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Gallbladder Surgery Best Left to Experts

High death rate from complications drops under skilled hands

TUESDAY, Oct. 21, 2003 (HealthDayNews) -- Gallbladder removal is the most common elective surgery in the United States, and usually it's a straightforward affair.

But patients who suffer damage to the organ's main outflow tube during the procedure face nearly three times the risk of death over the next five to 10 years as those whose operations go smoothly, a new study says.

The findings appear in the Oct. 22/29 issue of the Journal of the American Medical Association.

The study of more than 1.57 million gall surgery patients found that about 55 percent of those whose operations were flawless were still alive nine years later, compared with just 19 percent of those whose tubing had been sliced by the scalpel.

On the other hand, when specialist surgeons relief pitch to repair duct damage, the outlook improves. As a result, the researchers say, patients with duct injury after gallbladder removal should be sent to surgeons and surgical centers that handle many gall duct procedures to correct the problem. In three-quarters of cases, the original surgeon did the cleanup job, too, the study found.

"This is something that to a certain extent is unavoidable but in some cases is medical error," says Dr. Leighton Chan, medical director of the pulmonary rehabilitation program at the University of Washington Medical Center and a member of the study team. "If I were a patient and I had this thing happen to me, and I knew that I'd have a better chance of having it repaired by a specialist, that's what I would do."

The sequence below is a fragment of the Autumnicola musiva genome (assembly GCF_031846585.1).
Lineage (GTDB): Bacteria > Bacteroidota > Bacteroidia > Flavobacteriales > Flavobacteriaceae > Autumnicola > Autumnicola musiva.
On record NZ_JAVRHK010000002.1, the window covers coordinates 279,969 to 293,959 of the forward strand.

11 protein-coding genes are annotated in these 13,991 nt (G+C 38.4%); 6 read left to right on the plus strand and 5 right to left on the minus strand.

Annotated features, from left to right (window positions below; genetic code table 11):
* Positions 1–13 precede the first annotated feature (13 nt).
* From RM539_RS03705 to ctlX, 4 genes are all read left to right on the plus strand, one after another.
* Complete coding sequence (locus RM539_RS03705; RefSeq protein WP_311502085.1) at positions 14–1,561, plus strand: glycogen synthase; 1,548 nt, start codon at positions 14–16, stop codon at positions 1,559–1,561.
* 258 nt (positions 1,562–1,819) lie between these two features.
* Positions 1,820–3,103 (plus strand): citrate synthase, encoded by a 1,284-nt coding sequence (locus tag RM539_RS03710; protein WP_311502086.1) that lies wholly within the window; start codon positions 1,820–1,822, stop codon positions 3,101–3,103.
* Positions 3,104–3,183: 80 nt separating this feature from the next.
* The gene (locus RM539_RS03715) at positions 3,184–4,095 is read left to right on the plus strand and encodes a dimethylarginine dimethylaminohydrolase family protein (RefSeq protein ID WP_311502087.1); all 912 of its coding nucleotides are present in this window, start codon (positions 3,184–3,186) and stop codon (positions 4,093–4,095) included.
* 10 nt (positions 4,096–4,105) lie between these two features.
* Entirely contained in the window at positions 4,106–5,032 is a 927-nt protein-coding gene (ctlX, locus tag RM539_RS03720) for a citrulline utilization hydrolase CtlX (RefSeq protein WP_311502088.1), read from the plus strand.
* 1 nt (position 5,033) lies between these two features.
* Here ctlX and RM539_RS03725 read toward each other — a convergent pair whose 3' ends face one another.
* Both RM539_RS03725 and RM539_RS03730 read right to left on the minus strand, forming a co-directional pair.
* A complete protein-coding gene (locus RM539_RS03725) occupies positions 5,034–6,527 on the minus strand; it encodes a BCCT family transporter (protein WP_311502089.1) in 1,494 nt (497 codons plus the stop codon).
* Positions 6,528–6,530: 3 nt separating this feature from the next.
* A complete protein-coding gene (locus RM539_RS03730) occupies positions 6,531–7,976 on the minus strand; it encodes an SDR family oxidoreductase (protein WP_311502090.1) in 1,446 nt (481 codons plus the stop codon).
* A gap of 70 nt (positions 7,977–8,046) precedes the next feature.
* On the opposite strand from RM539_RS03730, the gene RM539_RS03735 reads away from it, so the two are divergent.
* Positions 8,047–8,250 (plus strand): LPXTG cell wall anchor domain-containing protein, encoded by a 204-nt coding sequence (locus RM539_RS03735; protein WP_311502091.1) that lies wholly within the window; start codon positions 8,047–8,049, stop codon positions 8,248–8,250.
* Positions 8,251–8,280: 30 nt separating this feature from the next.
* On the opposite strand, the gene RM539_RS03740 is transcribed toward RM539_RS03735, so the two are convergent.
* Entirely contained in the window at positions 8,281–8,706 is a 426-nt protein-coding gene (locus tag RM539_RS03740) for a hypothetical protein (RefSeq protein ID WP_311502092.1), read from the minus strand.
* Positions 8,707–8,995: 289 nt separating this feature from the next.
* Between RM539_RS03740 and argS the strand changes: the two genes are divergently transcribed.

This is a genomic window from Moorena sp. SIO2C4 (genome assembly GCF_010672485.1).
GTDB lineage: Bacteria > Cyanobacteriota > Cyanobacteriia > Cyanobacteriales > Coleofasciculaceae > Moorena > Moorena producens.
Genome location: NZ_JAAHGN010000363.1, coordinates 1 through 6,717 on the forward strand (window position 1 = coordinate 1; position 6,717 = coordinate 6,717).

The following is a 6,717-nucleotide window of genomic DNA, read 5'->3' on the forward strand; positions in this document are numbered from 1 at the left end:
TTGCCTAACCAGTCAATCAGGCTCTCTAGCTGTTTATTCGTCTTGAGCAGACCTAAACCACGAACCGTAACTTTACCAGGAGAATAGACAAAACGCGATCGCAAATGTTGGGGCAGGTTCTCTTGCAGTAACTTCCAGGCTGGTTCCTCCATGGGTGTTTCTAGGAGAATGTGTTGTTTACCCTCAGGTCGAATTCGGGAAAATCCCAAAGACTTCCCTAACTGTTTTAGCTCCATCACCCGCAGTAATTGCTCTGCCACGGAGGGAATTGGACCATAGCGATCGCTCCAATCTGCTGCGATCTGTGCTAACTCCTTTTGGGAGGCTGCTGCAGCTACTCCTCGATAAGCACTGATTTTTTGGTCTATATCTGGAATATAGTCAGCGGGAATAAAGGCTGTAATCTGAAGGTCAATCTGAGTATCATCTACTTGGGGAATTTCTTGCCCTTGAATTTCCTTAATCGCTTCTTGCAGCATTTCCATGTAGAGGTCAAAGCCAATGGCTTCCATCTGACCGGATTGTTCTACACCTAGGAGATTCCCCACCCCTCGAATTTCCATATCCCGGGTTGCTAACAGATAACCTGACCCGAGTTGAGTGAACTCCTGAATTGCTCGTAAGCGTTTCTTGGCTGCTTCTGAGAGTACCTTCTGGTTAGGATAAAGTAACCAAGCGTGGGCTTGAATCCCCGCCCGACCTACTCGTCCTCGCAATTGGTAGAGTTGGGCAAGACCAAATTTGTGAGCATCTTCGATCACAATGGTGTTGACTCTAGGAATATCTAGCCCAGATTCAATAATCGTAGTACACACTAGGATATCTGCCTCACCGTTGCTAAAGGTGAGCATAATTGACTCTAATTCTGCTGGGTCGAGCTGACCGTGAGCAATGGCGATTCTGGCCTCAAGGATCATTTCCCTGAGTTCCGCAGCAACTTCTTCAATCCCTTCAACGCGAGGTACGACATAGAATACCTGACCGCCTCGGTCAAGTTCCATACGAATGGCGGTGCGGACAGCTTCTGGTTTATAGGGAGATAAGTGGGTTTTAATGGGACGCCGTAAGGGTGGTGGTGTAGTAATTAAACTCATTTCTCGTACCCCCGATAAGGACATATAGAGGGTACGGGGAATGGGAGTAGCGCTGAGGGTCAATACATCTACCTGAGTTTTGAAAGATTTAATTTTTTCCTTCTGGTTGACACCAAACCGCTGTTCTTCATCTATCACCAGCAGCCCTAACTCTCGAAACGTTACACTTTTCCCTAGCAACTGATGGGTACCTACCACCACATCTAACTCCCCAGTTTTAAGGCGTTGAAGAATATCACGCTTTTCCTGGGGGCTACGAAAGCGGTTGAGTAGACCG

Injury to the common bile duct is the most frequent reason patients sue general surgeons for malpractice in this country. Even so, duct damage during surgery is rare. In the latest study, about 7,900 of the 1.57 million patients -- or 0.5 percent -- had the complication. Doctors can repair the injury, but older patients and those with other health problems are much more likely to die as a result of the damage, the study found.

Despite the seriousness of a cut duct, it's not always immediately obvious that the tube has been damaged, Chan says. Symptoms may not become clear for several months, by which time the risk of death is much higher.

Dr. Coleman Smith, a digestive disorders expert with Minnesota Gastroenterology in Minneapolis, says the results are important but not surprising. "If you injure the bile duct you're more likely to get liver complications, infectious complications and need repeat surgery," Smith says. Each of these carries potentially serious risks.

The gallbladder helps the body digest fat by storing, concentrating and secreting fat-dissolving bile produced in the liver. For reasons that aren't entirely clear -- but may reflect eating too much fat and carbohydrates -- the gallbladder is prone to the formation of hard stones that can clog its ducts and block bile secretion. An estimated 10 percent to 15 percent of American adults, or 20 million people, suffer from gallstones, according to the National Institutes of Health.

If gallstones don't cause inflammation or infection, they're often left alone. But for many people surgery is the best option, and 750,000 Americans have their gallbladder removed each year.

Doctors used to remove gallbladders by cutting into a patient's abdomen. Now, the procedure is usually performed by laparscopy, using small instruments, tiny incisions, and video equipment to guide surgeons. This less invasive operation is less painful to patients and cuts the average hospital stay compared with the traditional surgery.

The study found no difference in death rates among patients who underwent the two different forms of surgery, Chan says.

More information

For more on the gallbladder and its potential problems, visit the University of Pennsylvania or the American Gastroenterological Association.

SOURCES: Leighton Chan, M.D., M.P.H., medical director, pulmonary rehabilitation program, University of Washington Medical Center, Seattle; Coleman Smith, M.D., Minnesota Gastroenterology, Minneapolis; Oct. 22/29, 2003, Journal of the American Medical Association
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